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  • Trichomoniasis

    serch.it?q=Trichomoniasis

    Trichomoniasis (trich) is an infectious disease caused by the parasite Trichomonas vaginalis. About 70% of women and men do not have symptoms when infected. When symptoms do occur they typically begin 5 to 28 days after exposure. Symptoms can include itching in the genital area, a bad smelling thin vaginal discharge, burning with urination, and pain with sex. Having trichomoniasis increases the risk of getting HIV/AIDS. It may also cause complications during pregnancy. Trichomoniasis is a sexually transmitted infection (STI) which is most often spread through vaginal, oral, or anal sex. It can also spread through genital touching. People who are infected may spread the disease even when symptoms are not present. Diagnosis is by finding the parasite in the vaginal fluid using a microscope, culturing the vagina or urine, or testing for the parasite's DNA. If present other sexually transmitted infections should be tested for. Methods of prevention include not having sex, using condoms, not douching, and being tested for STIs before having sex with a new partner. Trichomoniasis can be cured with antibiotics, either metronidazole or tinidazole. Sexual partners should also be treated. About 20% of people get infected again within three months of treatment. There were about 122 million new cases of trichomoniasis in 2015. In the United States there are about 2 million women affected. It occurs more often in women than men. Trichomonas vaginalis was first identified in 1836 by Alfred Donné. It was first recognized as causing this disease in 1916.

  • Trichomonas vaginalis

    serch.it?q=Trichomonas-vaginalis

    Trichomonas vaginalis is an anaerobic, flagellated protozoan parasite and the causative agent of trichomoniasis. It is the most common pathogenic protozoan infection of humans in industrialized countries. Infection rates between men and women are similar with women being symptomatic, while infections in men are usually asymptomatic. Transmission usually occurs via direct, skin-to-skin contact with an infected individual, most often through vaginal intercourse. The WHO has estimated that 160 million cases of infection are acquired annually worldwide. The estimates for North America alone are between 5 and 8 million new infections each year, with an estimated rate of asymptomatic cases as high as 50%. Usually treatment consists of metronidazole and tinidazole.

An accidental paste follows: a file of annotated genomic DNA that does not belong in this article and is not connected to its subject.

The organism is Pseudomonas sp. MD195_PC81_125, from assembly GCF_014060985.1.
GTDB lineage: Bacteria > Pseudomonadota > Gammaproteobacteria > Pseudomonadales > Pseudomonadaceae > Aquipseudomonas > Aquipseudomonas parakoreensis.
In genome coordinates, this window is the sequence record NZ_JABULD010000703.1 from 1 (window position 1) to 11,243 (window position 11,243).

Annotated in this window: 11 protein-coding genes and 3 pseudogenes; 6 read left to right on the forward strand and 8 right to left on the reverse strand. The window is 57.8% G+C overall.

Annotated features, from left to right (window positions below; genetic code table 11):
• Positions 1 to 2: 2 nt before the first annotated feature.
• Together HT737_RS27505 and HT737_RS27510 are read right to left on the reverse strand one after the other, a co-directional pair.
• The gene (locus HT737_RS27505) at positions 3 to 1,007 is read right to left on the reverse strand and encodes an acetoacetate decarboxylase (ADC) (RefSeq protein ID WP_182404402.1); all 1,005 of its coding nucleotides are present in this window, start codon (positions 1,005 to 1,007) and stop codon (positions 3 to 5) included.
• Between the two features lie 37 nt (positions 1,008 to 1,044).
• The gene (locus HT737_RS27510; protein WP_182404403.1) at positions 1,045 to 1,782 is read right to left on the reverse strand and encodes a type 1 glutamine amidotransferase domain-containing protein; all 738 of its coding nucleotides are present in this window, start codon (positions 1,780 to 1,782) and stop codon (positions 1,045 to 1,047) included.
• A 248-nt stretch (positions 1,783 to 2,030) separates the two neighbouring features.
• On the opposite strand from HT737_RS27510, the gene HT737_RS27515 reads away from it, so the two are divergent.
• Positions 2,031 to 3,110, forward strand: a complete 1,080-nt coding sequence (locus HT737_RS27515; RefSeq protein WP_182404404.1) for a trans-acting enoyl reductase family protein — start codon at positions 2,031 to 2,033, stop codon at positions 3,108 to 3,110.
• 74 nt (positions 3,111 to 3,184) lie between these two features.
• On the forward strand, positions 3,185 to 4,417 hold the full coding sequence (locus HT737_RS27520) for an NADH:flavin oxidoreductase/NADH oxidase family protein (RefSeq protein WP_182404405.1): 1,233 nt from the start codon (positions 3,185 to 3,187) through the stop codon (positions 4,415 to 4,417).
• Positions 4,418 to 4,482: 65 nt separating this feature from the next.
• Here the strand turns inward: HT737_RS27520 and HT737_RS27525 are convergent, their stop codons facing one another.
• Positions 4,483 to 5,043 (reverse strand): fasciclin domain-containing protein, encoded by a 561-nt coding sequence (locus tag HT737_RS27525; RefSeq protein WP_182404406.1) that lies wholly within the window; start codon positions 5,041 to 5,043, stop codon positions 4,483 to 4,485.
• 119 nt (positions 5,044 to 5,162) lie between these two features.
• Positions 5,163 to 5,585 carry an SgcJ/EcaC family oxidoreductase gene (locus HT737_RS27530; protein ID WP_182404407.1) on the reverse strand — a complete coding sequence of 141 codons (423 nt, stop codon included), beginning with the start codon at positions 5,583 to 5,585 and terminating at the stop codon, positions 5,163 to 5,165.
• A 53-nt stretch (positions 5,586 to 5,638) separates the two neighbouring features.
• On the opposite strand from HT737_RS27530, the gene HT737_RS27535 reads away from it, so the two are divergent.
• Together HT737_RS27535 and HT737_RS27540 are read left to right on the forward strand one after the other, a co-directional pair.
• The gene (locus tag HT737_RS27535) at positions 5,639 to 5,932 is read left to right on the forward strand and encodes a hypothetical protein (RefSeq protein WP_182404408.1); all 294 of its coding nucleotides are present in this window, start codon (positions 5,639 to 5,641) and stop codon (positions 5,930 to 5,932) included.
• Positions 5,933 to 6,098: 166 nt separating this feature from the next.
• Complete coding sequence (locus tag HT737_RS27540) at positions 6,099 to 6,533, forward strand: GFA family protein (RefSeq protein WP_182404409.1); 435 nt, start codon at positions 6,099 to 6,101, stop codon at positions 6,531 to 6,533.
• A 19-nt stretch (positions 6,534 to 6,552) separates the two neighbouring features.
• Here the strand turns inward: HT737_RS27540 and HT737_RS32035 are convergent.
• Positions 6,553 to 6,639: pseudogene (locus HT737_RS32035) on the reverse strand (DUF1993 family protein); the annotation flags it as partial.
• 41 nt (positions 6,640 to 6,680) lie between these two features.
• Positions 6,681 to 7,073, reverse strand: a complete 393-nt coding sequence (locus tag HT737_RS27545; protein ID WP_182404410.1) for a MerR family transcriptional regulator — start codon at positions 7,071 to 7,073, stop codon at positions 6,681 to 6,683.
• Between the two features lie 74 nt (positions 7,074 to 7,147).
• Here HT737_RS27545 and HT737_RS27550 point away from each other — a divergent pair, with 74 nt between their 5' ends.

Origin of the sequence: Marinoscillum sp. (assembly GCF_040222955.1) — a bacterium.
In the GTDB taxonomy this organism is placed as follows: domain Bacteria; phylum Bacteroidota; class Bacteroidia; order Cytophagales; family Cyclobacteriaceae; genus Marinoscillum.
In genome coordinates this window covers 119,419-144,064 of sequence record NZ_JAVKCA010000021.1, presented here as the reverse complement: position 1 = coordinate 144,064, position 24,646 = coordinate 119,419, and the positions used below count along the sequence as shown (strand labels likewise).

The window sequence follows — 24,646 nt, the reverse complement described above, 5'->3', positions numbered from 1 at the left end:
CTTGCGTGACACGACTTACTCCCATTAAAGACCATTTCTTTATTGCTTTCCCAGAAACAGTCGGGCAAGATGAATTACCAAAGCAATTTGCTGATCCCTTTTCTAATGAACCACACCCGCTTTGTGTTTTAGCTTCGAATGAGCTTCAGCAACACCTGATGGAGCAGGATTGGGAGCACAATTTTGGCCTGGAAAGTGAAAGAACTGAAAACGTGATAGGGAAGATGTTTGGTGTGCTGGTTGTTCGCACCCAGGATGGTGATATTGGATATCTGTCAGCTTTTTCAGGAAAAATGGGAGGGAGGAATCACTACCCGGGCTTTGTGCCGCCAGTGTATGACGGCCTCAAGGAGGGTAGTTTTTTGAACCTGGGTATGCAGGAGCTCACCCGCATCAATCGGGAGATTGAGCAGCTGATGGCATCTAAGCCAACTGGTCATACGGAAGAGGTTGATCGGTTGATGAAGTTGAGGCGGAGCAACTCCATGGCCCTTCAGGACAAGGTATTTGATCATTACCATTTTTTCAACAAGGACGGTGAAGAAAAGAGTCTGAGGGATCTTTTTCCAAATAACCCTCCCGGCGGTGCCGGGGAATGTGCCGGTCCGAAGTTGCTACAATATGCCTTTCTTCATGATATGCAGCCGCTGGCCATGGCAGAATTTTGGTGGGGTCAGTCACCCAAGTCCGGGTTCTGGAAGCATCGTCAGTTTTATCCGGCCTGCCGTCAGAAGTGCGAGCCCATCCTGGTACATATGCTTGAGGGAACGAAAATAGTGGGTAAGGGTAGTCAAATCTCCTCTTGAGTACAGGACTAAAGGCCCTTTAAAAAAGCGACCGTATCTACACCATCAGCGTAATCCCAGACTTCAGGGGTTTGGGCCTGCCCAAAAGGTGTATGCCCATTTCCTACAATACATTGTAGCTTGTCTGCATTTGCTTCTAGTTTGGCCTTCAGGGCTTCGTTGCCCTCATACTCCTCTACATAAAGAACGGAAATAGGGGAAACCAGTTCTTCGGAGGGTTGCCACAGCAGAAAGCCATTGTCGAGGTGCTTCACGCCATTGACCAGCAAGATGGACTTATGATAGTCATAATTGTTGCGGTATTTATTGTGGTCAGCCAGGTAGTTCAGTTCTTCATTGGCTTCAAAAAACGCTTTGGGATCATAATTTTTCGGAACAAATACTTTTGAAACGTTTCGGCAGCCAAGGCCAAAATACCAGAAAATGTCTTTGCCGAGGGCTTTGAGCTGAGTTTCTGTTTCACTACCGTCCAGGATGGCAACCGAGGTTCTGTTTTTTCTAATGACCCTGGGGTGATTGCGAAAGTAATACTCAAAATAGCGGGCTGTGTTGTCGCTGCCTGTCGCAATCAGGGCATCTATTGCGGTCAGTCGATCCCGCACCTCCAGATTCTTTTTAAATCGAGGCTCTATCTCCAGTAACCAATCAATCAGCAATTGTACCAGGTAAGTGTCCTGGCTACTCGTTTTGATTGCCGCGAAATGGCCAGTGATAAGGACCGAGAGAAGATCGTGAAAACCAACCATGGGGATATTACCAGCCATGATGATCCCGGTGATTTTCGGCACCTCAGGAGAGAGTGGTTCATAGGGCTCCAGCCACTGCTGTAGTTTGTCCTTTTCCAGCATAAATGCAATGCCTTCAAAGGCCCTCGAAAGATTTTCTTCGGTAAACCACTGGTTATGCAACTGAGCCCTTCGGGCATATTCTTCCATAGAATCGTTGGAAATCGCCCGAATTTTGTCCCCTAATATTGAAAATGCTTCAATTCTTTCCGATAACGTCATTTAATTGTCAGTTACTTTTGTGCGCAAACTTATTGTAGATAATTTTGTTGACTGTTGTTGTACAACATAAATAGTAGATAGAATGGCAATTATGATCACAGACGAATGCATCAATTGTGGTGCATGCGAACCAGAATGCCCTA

• Trichomoniasis

    serch.it?q=Trichomoniasis

    Trichomoniasis (trich) is an infectious disease caused by the parasite Trichomonas vaginalis. About 70% of women and men do not have symptoms when infected. When symptoms do occur they typically begin 5 to 28 days after exposure. Symptoms can include itching in the genital area, a bad smelling thin vaginal discharge, burning with urination, and pain with sex. Having trichomoniasis increases the risk of getting HIV/AIDS. It may also cause complications during pregnancy. Trichomoniasis is a sexually transmitted infection (STI) which is most often spread through vaginal, oral, or anal sex. It can also spread through genital touching. People who are infected may spread the disease even when symptoms are not present. Diagnosis is by finding the parasite in the vaginal fluid using a microscope, culturing the vagina or urine, or testing for the parasite's DNA. If present other sexually transmitted infections should be tested for. Methods of prevention include not having sex, using condoms, not douching, and being tested for STIs before having sex with a new partner. Trichomoniasis can be cured with antibiotics, either metronidazole or tinidazole. Sexual partners should also be treated. About 20% of people get infected again within three months of treatment. There were about 122 million new cases of trichomoniasis in 2015. In the United States there are about 2 million women affected. It occurs more often in women than men. Trichomonas vaginalis was first identified in 1836 by Alfred Donné. It was first recognized as causing this disease in 1916.

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